science, society, and culture. How can we apply
the humanities and arts to these issues while
cultivating methodologies that value context-dependence,
multiperspectivity, relativism, and subjectivity?
Members: Samer Angelone (Universität Zürich), Flurina Gradin (ZHdK), Brack Hale (Franklin University Switzerland), Qing Pei (Universität Zürich), Alison Pouliot (Australian National University), Veronika Rall (Universität Zürich), Rory Rowan (Universität Zürich), Juanita Schläpfer-Miller (Zurich-Basel Plant Science Center), Emily Scott (ETHZ/ University of Oregon), Dan Tamïr (Universität Zürich), Katharina Thelen Lässer (Universität Zürich), Cosetta Veronese (HSR Rapperswil), Caroline Wiedmer (Franklin University Switzerland).
The "Environmental Humanities" want to coordinate and strengthen research in the humanities on environmental problems. The cultural, social, historical and philosophical dimensions of environmental problems are investigated using concepts and methods from the humanities. The natural sciences are an integral part of Environmental Humanities and develop scientific contributions to an understanding of environmental problems in the humanities.
The aim of the "Environmental Humanities" working group is to strengthen and network the environmental humanities in Switzerland. To this end, it initiated joint activities: regular meetings and conferences, formulation of a research agenda, coordination and expansion of course offerings at various universities, publications and public relations work such as lecture series or film cycles. The working group brings together researchers from the humanities, social sciences and natural sciences at Swiss universities. The web platform "Environmental Humanities Switzerland" serves as the most important instrument for networking.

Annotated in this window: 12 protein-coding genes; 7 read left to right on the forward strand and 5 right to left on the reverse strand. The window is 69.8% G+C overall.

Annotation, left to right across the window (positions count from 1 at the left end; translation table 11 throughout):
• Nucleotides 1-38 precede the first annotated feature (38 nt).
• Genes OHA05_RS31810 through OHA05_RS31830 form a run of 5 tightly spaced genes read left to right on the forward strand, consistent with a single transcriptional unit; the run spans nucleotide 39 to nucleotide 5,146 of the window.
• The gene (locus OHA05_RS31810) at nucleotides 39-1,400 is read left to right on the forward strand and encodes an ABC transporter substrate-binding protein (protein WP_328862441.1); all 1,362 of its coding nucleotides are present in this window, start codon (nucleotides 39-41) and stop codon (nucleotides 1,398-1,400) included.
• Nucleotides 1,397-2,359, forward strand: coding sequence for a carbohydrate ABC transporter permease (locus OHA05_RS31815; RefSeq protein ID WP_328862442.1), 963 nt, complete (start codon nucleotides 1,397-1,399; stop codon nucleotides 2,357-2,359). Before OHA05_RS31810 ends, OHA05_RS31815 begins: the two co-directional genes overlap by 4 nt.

In 2018, the focus was on the question of the relevance of Environmental Humanities (EH) for application. A worldwide survey of EH research centres, co-financed by the SAGW, was carried out for this purpose. It investigated how the social and political relevance of the humanities by and for the environment can be strengthened. The final report was published together with a German and English summary, an article in GAIA (Kueffer et al. 2018) and a blog post (Kueffer and Hall 2018). The working group is also organising an artistic intervention entitled "Tree Stories" at the Zurich biodiversity festival "Abenteuer Stadtnatur". On a tour to non-native trees from all over the world, people told about their relationship to the respective tree (http://environmentalhumanities.ch/tree-stories/).
Under the title "Hot Hot Hot - Climate Change in Switzerland", Flurina Gradin, with the support of other working group members, organised the Design Symposium 2018 and the subsequent interdisciplinary module for 120 design students on the subject of climate change and design. The seminar "Concrete jungles: Urban ecology and its design" by Emily Scott (architecture theory) and Christoph Küffer (ecology) at the Department of Architecture at ETH Zurich was also created thanks to the AG. It brought together students of architecture and environmental sciences.
Marc Hall, Philippe Forêt und Christoph Küffer